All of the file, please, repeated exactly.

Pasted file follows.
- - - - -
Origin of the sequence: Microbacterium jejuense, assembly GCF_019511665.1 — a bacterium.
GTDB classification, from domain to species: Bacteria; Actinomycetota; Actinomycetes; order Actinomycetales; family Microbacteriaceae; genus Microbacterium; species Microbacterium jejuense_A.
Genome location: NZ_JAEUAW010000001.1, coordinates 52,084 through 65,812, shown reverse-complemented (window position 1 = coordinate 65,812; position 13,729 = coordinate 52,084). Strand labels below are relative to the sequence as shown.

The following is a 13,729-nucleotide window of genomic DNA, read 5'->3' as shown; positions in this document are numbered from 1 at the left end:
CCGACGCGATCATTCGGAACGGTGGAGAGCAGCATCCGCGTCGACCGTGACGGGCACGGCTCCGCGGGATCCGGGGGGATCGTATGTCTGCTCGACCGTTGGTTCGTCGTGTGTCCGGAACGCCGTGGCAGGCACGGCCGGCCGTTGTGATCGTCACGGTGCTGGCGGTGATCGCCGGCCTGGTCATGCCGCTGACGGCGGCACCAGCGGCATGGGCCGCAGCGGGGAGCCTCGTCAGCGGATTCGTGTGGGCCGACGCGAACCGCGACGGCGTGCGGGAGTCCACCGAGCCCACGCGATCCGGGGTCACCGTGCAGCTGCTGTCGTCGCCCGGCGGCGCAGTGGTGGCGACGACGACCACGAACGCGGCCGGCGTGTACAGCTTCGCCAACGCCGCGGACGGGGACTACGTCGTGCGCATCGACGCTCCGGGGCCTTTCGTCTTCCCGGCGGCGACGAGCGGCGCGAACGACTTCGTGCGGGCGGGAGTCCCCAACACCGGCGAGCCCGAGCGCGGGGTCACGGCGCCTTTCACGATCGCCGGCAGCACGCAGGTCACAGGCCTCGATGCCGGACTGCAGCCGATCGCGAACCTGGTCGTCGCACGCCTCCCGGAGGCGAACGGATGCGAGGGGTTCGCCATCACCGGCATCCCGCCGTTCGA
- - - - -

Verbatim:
Origin of the sequence: Microbacterium jejuense, assembly GCF_019511665.1 — a bacterium.
GTDB classification, from domain to species: Bacteria; Actinomycetota; Actinomycetes; order Actinomycetales; family Microbacteriaceae; genus Microbacterium; species Microbacterium jejuense_A.
Genome location: NZ_JAEUAW010000001.1, coordinates 52,084 through 65,812, shown reverse-complemented (window position 1 = coordinate 65,812; position 13,729 = coordinate 52,084). Strand labels below are relative to the sequence as shown.

The following is a 13,729-nucleotide window of genomic DNA, read 5'->3' as shown; positions in this document are numbered from 1 at the left end:
CCGACGCGATCATTCGGAACGGTGGAGAGCAGCATCCGCGTCGACCGTGACGGGCACGGCTCCGCGGGATCCGGGGGGATCGTATGTCTGCTCGACCGTTGGTTCGTCGTGTGTCCGGAACGCCGTGGCAGGCACGGCCGGCCGTTGTGATCGTCACGGTGCTGGCGGTGATCGCCGGCCTGGTCATGCCGCTGACGGCGGCACCAGCGGCATGGGCCGCAGCGGGGAGCCTCGTCAGCGGATTCGTGTGGGCCGACGCGAACCGCGACGGCGTGCGGGAGTCCACCGAGCCCACGCGATCCGGGGTCACCGTGCAGCTGCTGTCGTCGCCCGGCGGCGCAGTGGTGGCGACGACGACCACGAACGCGGCCGGCGTGTACAGCTTCGCCAACGCCGCGGACGGGGACTACGTCGTGCGCATCGACGCTCCGGGGCCTTTCGTCTTCCCGGCGGCGACGAGCGGCGCGAACGACTTCGTGCGGGCGGGAGTCCCCAACACCGGCGAGCCCGAGCGCGGGGTCACGGCGCCTTTCACGATCGCCGGCAGCACGCAGGTCACAGGCCTCGATGCCGGACTGCAGCCGATCGCGAACCTGGTCGTCGCACGCCTCCCGGAGGCGAACGGATGCGAGGGGTTCGCCATCACCGGCATCCCGCCGTTCGA